The Cachuma Operations and Maintenance Board has approved an emergency pumping project to address the low reservoir levels.
At a special meeting Wednesday, board members unanimously approved a resolution that chose Cushman Contracting Corp. to design, build, operate and maintain pumping stations to get Lake Cachuma’s water up to the North Portal Intake Tower and into the Tecolote Tunnel, which connects the lake to South Coast pipelines.
The board has representatives from the Carpinteria Valley Water District, the City of Santa Barbara, the Goleta Water District, the Montecito Water District and the Santa Ynez River Water Conservation District-Improvement District No. 1.
The first phase for design and site preparation is already funded, with $350,000, and the construction phase is contingent on all the member agencies ratifying the resolution, getting permits and COMB finding funding, according to General Manager Randy Ward.
“The vote we took today brings us one big step closer to being able to put the emergency pumping facility into operation if it's needed later this year,” said board chair Lauren Hanson of the Goleta Water District. “In my opinion, this is the most important water project on the South Coast right now.”
Water agencies get their Lake Cachuma entitlements through that tunnel and receive State Water Project deliveries and any water purchases through that same system, so it’s a critical lifeline for southern Santa Barbara County.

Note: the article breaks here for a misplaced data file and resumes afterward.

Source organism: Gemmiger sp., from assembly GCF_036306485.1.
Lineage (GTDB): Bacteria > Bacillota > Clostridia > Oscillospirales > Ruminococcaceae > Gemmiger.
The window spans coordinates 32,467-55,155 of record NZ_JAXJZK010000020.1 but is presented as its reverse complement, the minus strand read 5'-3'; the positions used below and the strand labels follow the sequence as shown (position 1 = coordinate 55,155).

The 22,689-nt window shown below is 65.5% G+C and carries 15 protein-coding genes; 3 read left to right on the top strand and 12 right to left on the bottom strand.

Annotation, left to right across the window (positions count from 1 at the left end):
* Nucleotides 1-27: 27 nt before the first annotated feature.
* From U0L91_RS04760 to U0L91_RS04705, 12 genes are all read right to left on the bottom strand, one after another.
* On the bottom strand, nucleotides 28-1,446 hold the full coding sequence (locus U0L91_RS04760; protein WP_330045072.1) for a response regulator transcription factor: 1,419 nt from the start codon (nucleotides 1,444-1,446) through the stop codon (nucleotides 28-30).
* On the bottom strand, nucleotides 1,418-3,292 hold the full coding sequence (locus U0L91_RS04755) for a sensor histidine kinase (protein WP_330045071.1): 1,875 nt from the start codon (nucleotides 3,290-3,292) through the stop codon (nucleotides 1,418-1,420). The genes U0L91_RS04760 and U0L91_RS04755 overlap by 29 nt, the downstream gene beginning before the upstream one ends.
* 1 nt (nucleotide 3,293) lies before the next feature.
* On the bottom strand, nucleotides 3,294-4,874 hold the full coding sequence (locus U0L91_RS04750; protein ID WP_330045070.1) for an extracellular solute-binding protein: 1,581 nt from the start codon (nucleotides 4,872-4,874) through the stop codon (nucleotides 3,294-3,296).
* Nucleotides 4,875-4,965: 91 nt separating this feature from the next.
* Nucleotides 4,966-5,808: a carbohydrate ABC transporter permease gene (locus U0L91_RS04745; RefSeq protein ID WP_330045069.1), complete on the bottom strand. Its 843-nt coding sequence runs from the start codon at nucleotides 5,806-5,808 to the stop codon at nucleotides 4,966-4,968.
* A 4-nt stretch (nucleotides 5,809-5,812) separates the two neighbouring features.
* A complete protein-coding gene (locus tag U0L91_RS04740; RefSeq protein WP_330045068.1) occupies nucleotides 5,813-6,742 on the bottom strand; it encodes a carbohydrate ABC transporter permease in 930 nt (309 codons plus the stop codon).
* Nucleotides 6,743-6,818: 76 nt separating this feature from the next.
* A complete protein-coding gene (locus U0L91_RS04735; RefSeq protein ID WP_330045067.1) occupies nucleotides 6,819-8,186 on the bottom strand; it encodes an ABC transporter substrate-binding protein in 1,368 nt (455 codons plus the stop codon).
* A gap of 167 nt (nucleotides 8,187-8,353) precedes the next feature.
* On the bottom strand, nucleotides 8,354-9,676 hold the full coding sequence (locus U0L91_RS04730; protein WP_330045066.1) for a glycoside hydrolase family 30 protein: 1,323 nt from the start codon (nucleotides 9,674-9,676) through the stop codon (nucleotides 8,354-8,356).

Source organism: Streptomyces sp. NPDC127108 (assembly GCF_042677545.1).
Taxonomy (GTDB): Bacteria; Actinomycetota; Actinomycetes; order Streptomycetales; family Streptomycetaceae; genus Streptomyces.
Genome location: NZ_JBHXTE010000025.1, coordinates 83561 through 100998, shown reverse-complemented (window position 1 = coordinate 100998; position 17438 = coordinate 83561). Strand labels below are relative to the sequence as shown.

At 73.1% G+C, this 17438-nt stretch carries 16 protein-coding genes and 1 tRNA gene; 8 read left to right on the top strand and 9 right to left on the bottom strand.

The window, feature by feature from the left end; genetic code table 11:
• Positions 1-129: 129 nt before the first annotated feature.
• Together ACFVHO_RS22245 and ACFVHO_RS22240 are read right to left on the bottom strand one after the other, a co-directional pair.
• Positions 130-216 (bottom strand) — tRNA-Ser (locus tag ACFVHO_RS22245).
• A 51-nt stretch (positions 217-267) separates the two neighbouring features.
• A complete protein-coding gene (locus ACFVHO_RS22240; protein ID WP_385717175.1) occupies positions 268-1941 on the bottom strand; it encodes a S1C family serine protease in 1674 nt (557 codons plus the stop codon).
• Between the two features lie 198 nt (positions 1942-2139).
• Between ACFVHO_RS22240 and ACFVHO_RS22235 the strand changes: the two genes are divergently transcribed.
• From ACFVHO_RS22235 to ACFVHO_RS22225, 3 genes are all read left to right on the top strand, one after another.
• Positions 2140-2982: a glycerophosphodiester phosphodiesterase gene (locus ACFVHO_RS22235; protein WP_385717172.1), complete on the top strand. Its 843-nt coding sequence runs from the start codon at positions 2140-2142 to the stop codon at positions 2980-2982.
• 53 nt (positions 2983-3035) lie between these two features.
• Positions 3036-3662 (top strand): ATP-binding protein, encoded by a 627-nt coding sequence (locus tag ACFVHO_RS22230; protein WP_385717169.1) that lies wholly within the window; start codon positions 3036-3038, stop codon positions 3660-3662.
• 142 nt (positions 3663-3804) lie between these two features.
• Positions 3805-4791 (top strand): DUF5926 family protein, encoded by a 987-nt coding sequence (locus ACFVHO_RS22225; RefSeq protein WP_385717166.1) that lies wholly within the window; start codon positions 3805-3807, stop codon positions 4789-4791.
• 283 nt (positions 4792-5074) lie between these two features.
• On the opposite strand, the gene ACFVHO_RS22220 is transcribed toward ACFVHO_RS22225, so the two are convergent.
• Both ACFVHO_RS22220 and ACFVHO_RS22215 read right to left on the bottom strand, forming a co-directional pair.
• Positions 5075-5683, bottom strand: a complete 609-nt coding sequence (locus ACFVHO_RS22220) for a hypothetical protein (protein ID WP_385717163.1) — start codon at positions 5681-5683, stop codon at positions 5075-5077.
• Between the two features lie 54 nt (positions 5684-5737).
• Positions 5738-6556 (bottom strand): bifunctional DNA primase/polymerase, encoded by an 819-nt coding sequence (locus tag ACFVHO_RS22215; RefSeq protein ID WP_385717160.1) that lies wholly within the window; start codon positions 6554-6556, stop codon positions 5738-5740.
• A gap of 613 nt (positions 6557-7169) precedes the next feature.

The contract for project design, construction and first six months of operation will cost about $5 million.
This project is performance-based, forcing the contractor to get it operational by Sept. 1 and then move up to 45 million gallons per day through the pumping station every day that it’s operational — or pay penalties. Those costs don’t include the contract with HDR, the project management firm, which will be about $200,000 through September.
COMB still isn’t sure how much it will cost to have Pacific Gas & Electric bring power to the site. The last estimate was $550,000 to $750,000, and that didn’t include any power. The cost to connect power and use electricity for the first six months is “bouncing up against $1 million,” Ward said Wednesday.
Operational costs for the pumping station will be $298,000 per month for the first six months (which includes some construction costs phased out over time) and then $98,000 per month after that. If the station is on standby, Cushman Contracting Corp. charges $51,000 per month.
This was seen as the worst-case-scenario project and if there is no rain next winter, the pumping station barges may be moved to a deeper part of the lake, Ward noted.
Those costs, estimated around $1.5 million, aren’t included in the project budget at this point.
COMB is still looking into any potential federal or state funding, but member agencies will be picking up at least some of the tab.
Staff members believe the project is exempt from the California Environmental Quality Act and are still getting the necessary permits for the staging and construction. The dredging near the existing intake tower and pumping barge is prompting most of the need for permits.
Ward noted that because of concerns about the quagga mussel infestation in Ventura County’s Lake Piru, county staff will be doing advance inspections of Cushman equipment to make sure construction isn’t slowed down by the lake’s quarantine period.